Minn. man charged with aiding 2 suicides via the Web

William Melchert-Dinkel
This Oct. 15, 2009 file photo, shows William Melchert-Dinkel in Faribault, Minn. Melchert-Dinkel, a former nurse who was stripped of his license last year, was charged Friday, April 23, 2010, with aiding the suicides of at least two people by encouraging them to kill themselves in Internet chats.
AP Photo/Robb Long, File

A former Minnesota nurse who told police he went on the Internet and encouraged dozens of depressed people to kill themselves for the "thrill of the chase" was charged Friday with helping a Canadian woman and a British man commit suicide, authorities said.

After nearly two years of investigation, William Melchert-Dinkel, 47, was charged with two felony counts of aiding suicide under a rarely used decades-old state law that legal experts say could be difficult to prosecute on freedom-of-speech grounds.

Melchert-Dinkel is accused of encouraging the suicides of Mark Drybrough, 32, who hanged himself at his home in Coventry, England, in 2005; and Nadia Kajouji, 18, of Brampton, Ontario, who drowned in 2008 in a river in Ottawa, where she was studying at Carleton University.

Prosecutors claim Melchert-Dinkel posed as a female nurse - using the online names "Cami," "falcongirl," "li dao" and others - then feigned compassion for those he met in suicide chat rooms, while offering step-by-step instructions on how to take their lives.

The criminal complaint filed in the case said he told investigators he encouraged "dozens" of people to commit suicide and "characterized it as the thrill of the chase." He also estimated that he had actually assisted five or fewer people kill themselves.

Kajouji's mother, Deborah Chevalier, said she was overwhelmed when she heard the news. "My insides were shaking, I was crying and laughing at the same time," she wrote in an e-mail, adding that the charges were long overdue.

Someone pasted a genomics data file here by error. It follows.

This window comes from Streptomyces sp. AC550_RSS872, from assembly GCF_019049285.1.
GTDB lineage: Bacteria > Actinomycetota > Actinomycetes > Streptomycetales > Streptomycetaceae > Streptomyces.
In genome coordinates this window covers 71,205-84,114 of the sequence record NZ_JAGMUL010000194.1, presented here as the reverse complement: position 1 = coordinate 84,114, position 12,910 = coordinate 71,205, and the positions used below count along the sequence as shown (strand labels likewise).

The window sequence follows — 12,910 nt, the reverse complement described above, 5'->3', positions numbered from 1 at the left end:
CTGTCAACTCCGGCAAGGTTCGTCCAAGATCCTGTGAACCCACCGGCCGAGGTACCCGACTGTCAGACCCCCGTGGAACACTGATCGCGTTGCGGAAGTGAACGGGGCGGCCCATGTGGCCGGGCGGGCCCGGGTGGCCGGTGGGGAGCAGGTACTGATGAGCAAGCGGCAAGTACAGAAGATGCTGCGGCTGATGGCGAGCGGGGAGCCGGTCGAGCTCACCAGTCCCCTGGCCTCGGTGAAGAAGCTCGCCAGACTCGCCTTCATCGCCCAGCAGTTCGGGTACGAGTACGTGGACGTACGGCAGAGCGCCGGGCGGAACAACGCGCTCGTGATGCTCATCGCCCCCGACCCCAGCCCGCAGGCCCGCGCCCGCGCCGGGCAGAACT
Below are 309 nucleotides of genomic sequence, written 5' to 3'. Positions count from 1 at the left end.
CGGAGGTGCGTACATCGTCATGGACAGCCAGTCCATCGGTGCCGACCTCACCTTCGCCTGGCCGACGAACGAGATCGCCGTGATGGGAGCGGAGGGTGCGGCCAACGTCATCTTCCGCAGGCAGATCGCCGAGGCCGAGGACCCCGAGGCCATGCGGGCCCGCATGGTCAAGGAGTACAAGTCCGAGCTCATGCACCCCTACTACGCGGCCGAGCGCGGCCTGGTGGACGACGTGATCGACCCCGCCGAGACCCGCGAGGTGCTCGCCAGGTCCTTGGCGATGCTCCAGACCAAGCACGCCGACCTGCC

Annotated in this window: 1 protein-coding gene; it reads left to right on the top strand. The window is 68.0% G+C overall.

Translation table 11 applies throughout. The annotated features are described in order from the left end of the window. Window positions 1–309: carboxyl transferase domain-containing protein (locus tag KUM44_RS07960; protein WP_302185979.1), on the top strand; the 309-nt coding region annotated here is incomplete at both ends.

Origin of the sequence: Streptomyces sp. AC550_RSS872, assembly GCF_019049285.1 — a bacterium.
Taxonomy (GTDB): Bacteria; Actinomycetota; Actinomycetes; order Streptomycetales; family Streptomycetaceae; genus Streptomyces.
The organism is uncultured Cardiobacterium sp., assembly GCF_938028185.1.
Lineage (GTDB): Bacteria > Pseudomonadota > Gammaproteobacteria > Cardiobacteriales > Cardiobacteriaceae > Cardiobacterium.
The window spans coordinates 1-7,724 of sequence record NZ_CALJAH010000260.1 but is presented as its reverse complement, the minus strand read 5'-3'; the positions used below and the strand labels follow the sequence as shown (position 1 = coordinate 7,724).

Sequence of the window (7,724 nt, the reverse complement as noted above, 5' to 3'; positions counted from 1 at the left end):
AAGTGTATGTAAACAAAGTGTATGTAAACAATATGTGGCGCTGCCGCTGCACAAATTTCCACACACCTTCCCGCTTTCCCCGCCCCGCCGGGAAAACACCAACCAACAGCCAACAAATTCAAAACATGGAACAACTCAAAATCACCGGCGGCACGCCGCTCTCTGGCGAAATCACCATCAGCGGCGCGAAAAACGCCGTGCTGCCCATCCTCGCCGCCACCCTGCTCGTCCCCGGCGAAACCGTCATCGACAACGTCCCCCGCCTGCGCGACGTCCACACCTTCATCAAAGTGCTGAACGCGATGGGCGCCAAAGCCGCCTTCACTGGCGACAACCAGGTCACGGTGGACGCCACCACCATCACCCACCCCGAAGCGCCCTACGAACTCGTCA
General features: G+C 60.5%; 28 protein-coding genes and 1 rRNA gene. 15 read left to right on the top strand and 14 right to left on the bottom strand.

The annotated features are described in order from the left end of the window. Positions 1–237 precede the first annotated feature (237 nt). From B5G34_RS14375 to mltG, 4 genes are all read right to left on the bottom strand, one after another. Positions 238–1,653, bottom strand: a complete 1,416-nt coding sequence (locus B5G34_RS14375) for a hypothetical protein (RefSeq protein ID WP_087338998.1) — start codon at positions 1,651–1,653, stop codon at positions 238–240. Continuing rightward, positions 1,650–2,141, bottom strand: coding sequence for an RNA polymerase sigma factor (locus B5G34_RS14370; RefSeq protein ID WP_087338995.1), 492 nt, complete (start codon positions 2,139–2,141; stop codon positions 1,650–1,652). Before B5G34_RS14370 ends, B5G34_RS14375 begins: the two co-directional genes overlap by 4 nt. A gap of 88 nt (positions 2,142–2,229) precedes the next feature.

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Reached at his home in Faribault on Friday, Melchert-Dinkel told an Associated Press reporter he had no comment and ordered her off of his property. His attorney, Terry Watkins, also declined to discuss the case in detail, saying he hadn't received all the evidence yet.

Melchert-Dinkel, whose first court appearance is scheduled for May 25, told police in January 2009 that he stopped the Internet chats shortly after Christmas 2008 for moral and legal reasons. He said he "felt terrible" about the advice to commit suicide he provided to others.

An e-mail found on Drybrough's computer from Melchert-Dinkel showed him giving technical advice on how to hang yourself from a door, "you can easily hang from a door using the knob onw (on the other) side to tie the rope to, sling it over the top of the door, attach the noose or loop to yourself then step off and hang successfully," the complaint says.